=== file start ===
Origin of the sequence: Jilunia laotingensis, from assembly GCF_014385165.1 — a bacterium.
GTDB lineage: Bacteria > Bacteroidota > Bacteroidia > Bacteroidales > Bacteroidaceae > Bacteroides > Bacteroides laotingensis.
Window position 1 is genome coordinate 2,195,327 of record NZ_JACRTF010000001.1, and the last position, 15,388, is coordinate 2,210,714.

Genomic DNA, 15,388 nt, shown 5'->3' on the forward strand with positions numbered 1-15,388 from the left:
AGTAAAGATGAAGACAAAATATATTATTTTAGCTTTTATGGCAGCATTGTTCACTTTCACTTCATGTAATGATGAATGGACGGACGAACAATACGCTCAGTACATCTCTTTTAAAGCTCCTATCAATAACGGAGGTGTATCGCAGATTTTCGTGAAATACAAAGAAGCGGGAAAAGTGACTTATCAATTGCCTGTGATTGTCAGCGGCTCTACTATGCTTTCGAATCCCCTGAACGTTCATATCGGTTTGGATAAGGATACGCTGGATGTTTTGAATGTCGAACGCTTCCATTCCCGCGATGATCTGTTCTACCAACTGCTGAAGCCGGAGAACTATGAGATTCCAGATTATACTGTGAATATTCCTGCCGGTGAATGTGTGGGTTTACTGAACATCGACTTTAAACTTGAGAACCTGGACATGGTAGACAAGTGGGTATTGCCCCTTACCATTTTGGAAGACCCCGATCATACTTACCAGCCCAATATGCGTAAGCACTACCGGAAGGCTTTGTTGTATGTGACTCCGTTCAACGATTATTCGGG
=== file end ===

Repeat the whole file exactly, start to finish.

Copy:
Origin of the sequence: Jilunia laotingensis, from assembly GCF_014385165.1 — a bacterium.
GTDB lineage: Bacteria > Bacteroidota > Bacteroidia > Bacteroidales > Bacteroidaceae > Bacteroides > Bacteroides laotingensis.
Window position 1 is genome coordinate 2,195,327 of record NZ_JACRTF010000001.1, and the last position, 15,388, is coordinate 2,210,714.

Genomic DNA, 15,388 nt, shown 5'->3' on the forward strand with positions numbered 1-15,388 from the left:
AGTAAAGATGAAGACAAAATATATTATTTTAGCTTTTATGGCAGCATTGTTCACTTTCACTTCATGTAATGATGAATGGACGGACGAACAATACGCTCAGTACATCTCTTTTAAAGCTCCTATCAATAACGGAGGTGTATCGCAGATTTTCGTGAAATACAAAGAAGCGGGAAAAGTGACTTATCAATTGCCTGTGATTGTCAGCGGCTCTACTATGCTTTCGAATCCCCTGAACGTTCATATCGGTTTGGATAAGGATACGCTGGATGTTTTGAATGTCGAACGCTTCCATTCCCGCGATGATCTGTTCTACCAACTGCTGAAGCCGGAGAACTATGAGATTCCAGATTATACTGTGAATATTCCTGCCGGTGAATGTGTGGGTTTACTGAACATCGACTTTAAACTTGAGAACCTGGACATGGTAGACAAGTGGGTATTGCCCCTTACCATTTTGGAAGACCCCGATCATACTTACCAGCCCAATATGCGTAAGCACTACCGGAAGGCTTTGTTGTATGTGACTCCGTTCAACGATTATTCGGG